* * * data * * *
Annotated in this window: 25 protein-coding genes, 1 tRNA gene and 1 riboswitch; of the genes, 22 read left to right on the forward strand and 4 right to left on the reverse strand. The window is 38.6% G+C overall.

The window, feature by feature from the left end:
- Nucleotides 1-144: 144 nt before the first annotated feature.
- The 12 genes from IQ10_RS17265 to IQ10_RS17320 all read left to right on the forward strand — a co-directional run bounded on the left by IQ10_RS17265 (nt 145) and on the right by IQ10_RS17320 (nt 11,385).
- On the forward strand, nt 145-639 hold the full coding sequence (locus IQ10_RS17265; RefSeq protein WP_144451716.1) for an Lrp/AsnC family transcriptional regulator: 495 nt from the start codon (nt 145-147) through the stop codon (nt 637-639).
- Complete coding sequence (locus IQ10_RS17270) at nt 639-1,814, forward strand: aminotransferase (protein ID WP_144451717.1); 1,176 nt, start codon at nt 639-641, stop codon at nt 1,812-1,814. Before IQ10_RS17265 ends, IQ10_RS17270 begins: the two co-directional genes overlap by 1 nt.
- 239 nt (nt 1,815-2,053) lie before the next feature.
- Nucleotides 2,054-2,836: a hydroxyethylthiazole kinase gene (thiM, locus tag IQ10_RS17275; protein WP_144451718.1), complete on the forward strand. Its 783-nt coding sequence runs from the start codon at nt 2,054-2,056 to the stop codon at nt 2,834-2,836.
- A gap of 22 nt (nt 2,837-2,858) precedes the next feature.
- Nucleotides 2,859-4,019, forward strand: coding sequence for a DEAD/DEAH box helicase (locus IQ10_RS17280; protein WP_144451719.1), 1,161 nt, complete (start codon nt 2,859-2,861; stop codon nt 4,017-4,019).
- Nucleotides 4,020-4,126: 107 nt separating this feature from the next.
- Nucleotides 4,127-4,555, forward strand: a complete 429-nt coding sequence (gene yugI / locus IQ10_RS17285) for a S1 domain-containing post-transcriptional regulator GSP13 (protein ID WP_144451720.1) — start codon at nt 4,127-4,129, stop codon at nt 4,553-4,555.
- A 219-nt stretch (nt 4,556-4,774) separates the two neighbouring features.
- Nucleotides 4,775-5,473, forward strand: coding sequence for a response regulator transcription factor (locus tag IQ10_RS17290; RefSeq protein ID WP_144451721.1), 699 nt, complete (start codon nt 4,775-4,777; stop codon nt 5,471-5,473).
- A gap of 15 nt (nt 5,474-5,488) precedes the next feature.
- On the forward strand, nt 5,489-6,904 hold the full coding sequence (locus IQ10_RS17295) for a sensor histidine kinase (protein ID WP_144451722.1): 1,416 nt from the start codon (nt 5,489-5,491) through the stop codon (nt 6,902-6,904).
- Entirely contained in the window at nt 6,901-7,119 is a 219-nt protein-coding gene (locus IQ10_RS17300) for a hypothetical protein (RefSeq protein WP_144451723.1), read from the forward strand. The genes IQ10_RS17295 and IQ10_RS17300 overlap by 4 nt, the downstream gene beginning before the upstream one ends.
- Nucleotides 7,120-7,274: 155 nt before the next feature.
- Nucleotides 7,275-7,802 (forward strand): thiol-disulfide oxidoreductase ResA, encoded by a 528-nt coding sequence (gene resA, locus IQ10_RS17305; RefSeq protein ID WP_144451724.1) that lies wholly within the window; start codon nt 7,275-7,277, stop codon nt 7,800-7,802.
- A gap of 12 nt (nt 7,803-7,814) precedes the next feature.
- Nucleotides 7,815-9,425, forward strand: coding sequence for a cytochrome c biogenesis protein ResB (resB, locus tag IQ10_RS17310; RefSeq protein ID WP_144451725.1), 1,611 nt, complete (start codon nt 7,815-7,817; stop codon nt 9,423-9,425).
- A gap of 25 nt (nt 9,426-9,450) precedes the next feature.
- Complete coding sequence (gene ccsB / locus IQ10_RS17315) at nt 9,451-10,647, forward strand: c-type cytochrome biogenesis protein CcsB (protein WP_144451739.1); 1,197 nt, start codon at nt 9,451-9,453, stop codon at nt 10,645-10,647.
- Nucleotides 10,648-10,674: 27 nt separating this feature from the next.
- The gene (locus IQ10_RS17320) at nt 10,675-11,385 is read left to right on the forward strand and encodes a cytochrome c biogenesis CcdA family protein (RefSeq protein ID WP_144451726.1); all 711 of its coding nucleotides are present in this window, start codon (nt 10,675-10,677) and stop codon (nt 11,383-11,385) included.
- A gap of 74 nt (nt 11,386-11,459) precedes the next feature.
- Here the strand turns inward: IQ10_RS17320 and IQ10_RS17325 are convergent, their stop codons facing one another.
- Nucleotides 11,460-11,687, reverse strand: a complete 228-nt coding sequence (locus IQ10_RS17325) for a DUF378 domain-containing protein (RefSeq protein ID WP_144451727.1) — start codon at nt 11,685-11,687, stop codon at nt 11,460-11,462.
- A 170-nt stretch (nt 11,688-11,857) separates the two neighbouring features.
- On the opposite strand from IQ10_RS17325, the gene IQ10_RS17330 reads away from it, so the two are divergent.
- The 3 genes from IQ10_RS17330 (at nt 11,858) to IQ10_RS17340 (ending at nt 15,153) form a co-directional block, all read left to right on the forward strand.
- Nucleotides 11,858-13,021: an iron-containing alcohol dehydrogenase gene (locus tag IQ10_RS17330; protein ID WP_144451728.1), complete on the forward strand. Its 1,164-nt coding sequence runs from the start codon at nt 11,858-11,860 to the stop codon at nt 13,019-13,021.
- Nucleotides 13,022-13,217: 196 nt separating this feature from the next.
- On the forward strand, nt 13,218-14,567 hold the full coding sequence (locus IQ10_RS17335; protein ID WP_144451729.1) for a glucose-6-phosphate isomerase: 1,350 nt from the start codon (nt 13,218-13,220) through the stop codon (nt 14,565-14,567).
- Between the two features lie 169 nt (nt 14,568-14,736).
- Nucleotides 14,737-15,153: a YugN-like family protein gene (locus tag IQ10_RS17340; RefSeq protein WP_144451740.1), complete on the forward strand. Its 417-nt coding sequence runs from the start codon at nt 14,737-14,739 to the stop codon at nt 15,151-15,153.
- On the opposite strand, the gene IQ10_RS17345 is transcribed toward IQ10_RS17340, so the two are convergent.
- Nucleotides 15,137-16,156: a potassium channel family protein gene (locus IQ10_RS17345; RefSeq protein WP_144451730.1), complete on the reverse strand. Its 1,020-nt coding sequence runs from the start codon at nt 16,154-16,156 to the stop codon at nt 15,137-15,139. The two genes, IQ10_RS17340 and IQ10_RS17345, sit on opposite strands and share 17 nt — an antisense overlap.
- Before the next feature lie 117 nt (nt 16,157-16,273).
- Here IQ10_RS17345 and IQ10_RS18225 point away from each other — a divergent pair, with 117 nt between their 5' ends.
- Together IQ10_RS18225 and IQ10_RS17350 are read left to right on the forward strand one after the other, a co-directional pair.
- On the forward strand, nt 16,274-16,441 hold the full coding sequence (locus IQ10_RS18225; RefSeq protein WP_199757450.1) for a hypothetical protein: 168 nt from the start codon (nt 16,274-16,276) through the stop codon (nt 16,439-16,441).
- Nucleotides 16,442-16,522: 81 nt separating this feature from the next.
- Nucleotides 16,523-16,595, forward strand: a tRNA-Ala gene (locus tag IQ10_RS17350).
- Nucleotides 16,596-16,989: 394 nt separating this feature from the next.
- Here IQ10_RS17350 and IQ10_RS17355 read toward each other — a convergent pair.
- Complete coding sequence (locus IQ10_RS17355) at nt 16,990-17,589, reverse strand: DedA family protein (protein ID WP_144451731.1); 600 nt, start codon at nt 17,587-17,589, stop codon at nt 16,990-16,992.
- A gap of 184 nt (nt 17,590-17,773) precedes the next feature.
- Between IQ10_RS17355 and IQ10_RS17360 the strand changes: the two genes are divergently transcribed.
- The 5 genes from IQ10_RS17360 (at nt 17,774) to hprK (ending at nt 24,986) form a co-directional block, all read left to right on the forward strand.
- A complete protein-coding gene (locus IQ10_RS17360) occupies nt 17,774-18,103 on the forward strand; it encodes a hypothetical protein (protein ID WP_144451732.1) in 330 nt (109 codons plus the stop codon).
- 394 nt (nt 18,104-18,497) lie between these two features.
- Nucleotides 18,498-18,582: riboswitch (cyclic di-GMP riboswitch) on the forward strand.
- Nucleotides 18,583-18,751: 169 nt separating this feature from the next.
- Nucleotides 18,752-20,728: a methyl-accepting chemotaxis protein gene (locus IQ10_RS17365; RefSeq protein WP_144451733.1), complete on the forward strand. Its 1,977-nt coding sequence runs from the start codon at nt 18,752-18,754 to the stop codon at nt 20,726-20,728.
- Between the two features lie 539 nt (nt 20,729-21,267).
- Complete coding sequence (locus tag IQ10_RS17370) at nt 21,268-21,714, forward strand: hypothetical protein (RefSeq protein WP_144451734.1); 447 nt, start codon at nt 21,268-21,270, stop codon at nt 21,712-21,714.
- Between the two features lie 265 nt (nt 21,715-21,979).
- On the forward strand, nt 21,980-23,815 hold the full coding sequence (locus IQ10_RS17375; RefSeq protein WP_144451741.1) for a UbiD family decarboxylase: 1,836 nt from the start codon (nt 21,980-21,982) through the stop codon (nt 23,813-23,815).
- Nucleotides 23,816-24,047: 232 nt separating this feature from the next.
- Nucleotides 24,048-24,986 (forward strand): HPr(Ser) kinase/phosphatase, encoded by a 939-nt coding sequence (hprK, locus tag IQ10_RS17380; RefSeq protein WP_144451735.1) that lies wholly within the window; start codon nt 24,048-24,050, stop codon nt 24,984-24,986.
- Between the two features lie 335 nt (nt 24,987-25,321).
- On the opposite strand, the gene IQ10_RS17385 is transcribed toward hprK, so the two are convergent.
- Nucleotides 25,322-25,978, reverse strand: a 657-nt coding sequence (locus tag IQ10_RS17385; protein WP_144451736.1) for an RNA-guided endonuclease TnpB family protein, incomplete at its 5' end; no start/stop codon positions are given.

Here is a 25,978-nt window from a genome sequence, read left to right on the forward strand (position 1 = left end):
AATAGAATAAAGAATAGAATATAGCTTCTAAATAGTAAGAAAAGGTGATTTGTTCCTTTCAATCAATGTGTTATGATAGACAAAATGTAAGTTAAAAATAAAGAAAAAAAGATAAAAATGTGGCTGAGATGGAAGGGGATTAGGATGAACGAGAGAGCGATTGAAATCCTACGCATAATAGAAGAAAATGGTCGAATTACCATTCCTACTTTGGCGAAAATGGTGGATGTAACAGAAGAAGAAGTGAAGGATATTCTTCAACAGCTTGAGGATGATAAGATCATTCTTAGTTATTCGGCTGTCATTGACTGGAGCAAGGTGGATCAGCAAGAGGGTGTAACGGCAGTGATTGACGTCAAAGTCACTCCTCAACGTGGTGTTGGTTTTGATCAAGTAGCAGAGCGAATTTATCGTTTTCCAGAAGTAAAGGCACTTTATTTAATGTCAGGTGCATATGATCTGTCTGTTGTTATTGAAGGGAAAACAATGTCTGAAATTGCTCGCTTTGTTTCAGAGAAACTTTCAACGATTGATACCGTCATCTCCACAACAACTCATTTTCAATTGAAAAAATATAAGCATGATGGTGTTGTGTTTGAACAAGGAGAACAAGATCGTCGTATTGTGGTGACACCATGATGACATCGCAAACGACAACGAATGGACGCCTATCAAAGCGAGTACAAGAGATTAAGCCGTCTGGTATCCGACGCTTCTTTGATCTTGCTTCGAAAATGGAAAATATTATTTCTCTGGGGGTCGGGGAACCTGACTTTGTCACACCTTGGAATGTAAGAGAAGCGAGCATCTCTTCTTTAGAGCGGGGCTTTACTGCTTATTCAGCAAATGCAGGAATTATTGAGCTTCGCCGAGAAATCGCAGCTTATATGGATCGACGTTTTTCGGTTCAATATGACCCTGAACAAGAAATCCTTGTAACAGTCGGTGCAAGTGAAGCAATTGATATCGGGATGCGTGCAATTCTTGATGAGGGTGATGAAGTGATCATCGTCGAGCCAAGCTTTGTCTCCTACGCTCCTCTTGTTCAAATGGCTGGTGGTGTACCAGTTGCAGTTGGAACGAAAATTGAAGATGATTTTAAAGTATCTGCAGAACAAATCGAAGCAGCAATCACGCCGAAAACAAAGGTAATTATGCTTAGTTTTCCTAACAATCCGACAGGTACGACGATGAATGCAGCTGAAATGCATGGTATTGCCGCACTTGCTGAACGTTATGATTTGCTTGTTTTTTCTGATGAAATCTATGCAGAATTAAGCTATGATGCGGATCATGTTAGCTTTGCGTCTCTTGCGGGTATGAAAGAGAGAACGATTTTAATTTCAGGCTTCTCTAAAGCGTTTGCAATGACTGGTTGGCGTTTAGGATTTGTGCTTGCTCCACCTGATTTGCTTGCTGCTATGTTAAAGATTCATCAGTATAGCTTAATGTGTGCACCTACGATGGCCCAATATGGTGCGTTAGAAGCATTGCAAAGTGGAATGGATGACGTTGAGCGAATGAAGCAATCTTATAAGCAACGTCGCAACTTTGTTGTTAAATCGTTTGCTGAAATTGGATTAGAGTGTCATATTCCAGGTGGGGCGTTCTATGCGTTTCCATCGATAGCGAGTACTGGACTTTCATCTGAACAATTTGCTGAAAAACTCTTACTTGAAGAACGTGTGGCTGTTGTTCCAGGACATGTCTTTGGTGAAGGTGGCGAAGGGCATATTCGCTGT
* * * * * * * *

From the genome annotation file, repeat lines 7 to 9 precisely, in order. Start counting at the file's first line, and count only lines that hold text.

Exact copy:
- 239 nt (nt 1,815-2,053) lie before the next feature.
- Nucleotides 2,054-2,836: a hydroxyethylthiazole kinase gene (thiM, locus tag IQ10_RS17275; protein WP_144451718.1), complete on the forward strand. Its 783-nt coding sequence runs from the start codon at nt 2,054-2,056 to the stop codon at nt 2,834-2,836.
- A gap of 22 nt (nt 2,837-2,858) precedes the next feature.